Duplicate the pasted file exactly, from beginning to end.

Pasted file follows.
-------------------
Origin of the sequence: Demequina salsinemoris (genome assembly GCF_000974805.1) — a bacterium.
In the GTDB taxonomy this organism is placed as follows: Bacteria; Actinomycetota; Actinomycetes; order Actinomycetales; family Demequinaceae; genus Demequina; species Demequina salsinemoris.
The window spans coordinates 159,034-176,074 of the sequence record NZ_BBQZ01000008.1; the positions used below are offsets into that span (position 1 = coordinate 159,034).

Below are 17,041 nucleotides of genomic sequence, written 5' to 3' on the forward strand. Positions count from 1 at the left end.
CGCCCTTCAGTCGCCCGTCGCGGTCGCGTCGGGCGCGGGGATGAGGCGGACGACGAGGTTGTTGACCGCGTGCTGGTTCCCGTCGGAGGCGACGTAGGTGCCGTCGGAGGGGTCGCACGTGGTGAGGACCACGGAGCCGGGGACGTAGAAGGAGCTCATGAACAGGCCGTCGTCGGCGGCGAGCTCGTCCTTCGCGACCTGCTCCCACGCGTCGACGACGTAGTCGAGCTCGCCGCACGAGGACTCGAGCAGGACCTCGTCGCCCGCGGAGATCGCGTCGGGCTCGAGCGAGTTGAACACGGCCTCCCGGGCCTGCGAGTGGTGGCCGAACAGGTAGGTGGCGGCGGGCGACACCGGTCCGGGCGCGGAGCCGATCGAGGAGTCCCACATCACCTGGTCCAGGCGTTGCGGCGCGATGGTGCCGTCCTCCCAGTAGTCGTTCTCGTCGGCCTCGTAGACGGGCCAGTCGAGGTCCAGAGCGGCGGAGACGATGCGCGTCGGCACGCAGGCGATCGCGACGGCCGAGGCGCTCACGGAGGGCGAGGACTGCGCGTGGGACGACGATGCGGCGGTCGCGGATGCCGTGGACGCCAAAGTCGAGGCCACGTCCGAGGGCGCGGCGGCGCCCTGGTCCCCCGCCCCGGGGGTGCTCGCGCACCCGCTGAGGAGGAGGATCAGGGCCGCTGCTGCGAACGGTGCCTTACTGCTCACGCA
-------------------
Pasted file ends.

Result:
Origin of the sequence: Demequina salsinemoris (genome assembly GCF_000974805.1) — a bacterium.
In the GTDB taxonomy this organism is placed as follows: Bacteria; Actinomycetota; Actinomycetes; order Actinomycetales; family Demequinaceae; genus Demequina; species Demequina salsinemoris.
The window spans coordinates 159,034-176,074 of the sequence record NZ_BBQZ01000008.1; the positions used below are offsets into that span (position 1 = coordinate 159,034).

Below are 17,041 nucleotides of genomic sequence, written 5' to 3' on the forward strand. Positions count from 1 at the left end.
CGCCCTTCAGTCGCCCGTCGCGGTCGCGTCGGGCGCGGGGATGAGGCGGACGACGAGGTTGTTGACCGCGTGCTGGTTCCCGTCGGAGGCGACGTAGGTGCCGTCGGAGGGGTCGCACGTGGTGAGGACCACGGAGCCGGGGACGTAGAAGGAGCTCATGAACAGGCCGTCGTCGGCGGCGAGCTCGTCCTTCGCGACCTGCTCCCACGCGTCGACGACGTAGTCGAGCTCGCCGCACGAGGACTCGAGCAGGACCTCGTCGCCCGCGGAGATCGCGTCGGGCTCGAGCGAGTTGAACACGGCCTCCCGGGCCTGCGAGTGGTGGCCGAACAGGTAGGTGGCGGCGGGCGACACCGGTCCGGGCGCGGAGCCGATCGAGGAGTCCCACATCACCTGGTCCAGGCGTTGCGGCGCGATGGTGCCGTCCTCCCAGTAGTCGTTCTCGTCGGCCTCGTAGACGGGCCAGTCGAGGTCCAGAGCGGCGGAGACGATGCGCGTCGGCACGCAGGCGATCGCGACGGCCGAGGCGCTCACGGAGGGCGAGGACTGCGCGTGGGACGACGATGCGGCGGTCGCGGATGCCGTGGACGCCAAAGTCGAGGCCACGTCCGAGGGCGCGGCGGCGCCCTGGTCCCCCGCCCCGGGGGTGCTCGCGCACCCGCTGAGGAGGAGGATCAGGGCCGCTGCTGCGAACGGTGCCTTACTGCTCACGCA